24-Hour Crisis Hotline: (877)SAFEGBC or (877)723-3422 Mental Health & Substance Abuse Issues

6502 Nursery Drive, Suite 100
Victoria, TX 77904
(361)575-0611
Fax: (361)578-5500
Regular Hours: M-Fri 8am - 5pm
Every 3rd Thurs of the Month - Extended Hours Until 7 pm

Medical Disorders
Resources
Basic InformationLookupsLatest News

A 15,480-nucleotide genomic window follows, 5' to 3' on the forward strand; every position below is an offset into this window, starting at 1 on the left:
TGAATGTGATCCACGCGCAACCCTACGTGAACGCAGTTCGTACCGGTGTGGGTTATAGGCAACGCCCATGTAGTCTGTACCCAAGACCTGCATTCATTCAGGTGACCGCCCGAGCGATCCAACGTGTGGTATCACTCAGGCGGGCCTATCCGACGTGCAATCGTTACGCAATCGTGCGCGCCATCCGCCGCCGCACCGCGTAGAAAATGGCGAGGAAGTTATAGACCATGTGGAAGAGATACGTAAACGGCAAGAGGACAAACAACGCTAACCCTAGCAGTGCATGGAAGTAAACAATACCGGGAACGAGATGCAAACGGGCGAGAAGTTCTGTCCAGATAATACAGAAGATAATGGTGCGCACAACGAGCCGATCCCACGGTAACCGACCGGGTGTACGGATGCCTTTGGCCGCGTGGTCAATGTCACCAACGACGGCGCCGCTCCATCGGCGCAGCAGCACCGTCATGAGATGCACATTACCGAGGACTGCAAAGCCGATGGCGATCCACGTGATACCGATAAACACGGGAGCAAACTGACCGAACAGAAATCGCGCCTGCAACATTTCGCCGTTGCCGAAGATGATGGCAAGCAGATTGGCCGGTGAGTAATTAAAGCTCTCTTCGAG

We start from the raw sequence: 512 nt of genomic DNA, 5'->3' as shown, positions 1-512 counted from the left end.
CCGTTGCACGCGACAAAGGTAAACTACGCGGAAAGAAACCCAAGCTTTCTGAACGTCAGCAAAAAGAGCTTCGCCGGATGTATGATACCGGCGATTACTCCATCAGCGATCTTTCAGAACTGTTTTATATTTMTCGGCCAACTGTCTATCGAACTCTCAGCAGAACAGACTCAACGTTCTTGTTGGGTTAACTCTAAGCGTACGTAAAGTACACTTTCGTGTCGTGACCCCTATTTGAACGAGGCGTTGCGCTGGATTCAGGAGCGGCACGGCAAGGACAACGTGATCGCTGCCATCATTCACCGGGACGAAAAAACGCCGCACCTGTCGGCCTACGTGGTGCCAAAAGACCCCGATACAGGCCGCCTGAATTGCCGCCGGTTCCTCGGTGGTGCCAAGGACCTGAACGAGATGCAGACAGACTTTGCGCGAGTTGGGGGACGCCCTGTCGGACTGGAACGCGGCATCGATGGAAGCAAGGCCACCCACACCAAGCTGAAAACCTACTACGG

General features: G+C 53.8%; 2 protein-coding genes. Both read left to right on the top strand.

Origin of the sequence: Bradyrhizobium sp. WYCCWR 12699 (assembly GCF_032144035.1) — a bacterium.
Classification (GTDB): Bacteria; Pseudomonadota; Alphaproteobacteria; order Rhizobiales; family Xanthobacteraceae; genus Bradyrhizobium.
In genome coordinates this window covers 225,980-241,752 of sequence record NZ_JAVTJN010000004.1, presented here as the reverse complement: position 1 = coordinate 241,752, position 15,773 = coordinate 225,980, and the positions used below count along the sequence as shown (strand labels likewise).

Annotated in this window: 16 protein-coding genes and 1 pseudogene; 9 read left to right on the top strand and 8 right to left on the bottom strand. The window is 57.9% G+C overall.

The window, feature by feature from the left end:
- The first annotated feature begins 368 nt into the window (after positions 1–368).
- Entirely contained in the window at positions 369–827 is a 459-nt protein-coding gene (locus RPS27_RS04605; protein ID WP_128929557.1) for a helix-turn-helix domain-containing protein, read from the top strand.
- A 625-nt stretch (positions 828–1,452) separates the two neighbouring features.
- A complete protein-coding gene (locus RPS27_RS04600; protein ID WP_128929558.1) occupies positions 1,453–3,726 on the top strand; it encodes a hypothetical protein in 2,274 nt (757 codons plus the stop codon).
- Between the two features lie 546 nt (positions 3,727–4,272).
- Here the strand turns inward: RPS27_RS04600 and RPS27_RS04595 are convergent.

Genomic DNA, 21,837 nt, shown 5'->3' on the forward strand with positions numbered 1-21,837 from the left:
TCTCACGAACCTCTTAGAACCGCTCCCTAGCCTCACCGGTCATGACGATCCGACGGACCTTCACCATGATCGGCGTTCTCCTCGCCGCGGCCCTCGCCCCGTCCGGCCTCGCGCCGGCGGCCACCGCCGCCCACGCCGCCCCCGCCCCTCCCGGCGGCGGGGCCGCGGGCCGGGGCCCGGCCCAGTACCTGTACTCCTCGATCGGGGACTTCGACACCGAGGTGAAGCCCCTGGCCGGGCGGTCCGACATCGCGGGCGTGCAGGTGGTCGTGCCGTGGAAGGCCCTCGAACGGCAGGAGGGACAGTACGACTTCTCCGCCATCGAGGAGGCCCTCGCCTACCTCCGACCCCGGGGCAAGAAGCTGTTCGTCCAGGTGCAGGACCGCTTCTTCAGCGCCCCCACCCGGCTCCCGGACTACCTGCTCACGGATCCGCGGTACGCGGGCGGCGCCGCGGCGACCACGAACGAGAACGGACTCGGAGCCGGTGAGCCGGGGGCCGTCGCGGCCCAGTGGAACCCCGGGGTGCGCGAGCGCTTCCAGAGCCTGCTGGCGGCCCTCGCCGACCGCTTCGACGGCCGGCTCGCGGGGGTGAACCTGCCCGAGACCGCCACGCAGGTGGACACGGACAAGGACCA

Do Immune-Based Cancer Drugs Work Better in Men?Gene Found in Amish Helps Protect Their HeartsOmicron May Overcome Prior COVID InfectionWindy Days Are Safer Days When It Comes to COVID-19Most Vaccinated Adults Plan to Get Boosters: PollStudy Finds Delta Somewhat Resistant to Vaccines — What About Omicron?Is the Mumps Vaccine Becoming Less Effective?Vaping Can Trigger Gene Changes in Cells: StudyPfizer or Moderna? Head-to-Head Study Shows One Shot Has an EdgeSurvivors of Severe COVID Face Doubled Risk for Death a Year LaterKids With Uncontrolled Asthma at Higher Odds for Severe COVID-19Nearly 7% of U.S. Kids Have Had a Head Injury or ConcussionFirst U.S. Omicron Case Reported in California'Ultra-Processed' Foods Up Odds for a Second Heart Attack or StrokeCDC to Toughen COVID Testing for International TravelersAHA News: Irregular Heartbeat Risk Linked to Frequent Alcohol Use in People Under 40Certain Blood Thinners Can Raise Risk of 'Delayed' Bleeding After Head InjuryFDA Panel Gives Support to Merck's COVID Antiviral PillLong-Haul COVID Can Include Chronic Fatigue: StudyVaccines, Boosters Should Protect Against Severe COVID, Even With Omicron: FauciPfizer to Seek FDA Approval of Boosters for Teens Ages 16-17Regeneron Says Its Antibody Cocktail Likely Weakened by Omicron VariantCOVID May Trigger Heart Condition in Young AthletesMany People With High Blood Pressure May Take a Drug That Worsens It: StudyBiden Pushes Vaccines, Masks as Best Defense Against Omicron VariantHow Easily Can Singing Spread COVID-19?New Insights Into What Might Drive Parkinson's DiseaseHot Days Can Send Even Younger Folks to the ERRed Light in Morning May Protect Fading Eyesight: StudyMerck's COVID Pill Appears Effective, But May Pose Pregnancy Risks: FDAVaccine Makers Already Testing Their Shots Against Omicron VariantWhat Experts Know About the Omicron 'Variant of Concern'Gout Drug Colchicine Won't Help Fight COVID-19What You Need to Know About Stomach CancerFetal Infection With COVID-19 Possible, But UnlikelyCOVID Protection Wanes After 2 Doses of Pfizer Vaccine: StudyRural Hospitals' ERs Just as Effective as Urban Ones: Study1 in 5 Avoided Health Care During Pandemic, Study FindsBoosters: What You Need to KnowAHA News: Pulmonary Embolism Is Common and Can Be Deadly, But Few Know the SignsAlmost 1 in Every 3 College-Age Americans Are Now ObeseAnimal Study Offers Hope for a Vaccine Against Lyme DiseaseAddictive Opioid Painkillers Might Not Be Needed After Knee SurgeryYears of Blood Thinners After Stenting Might Not Be NecessaryU.S. COVID Cases, Hospitalizations on the Rise Just Before ThanksgivingVaping Could Weaken Your Bones, Study FindsWearable Vibration Device May Ease Parkinson's TremorPfizer Says Its COVID Vaccine Provides Full Protection to AdolescentsBooster Shots Prompt Stronger, Longer Protection Than Original Shots: StudyTV Remotes, Nurse Call Buttons: Where Coronavirus Lingers in Nursing Homes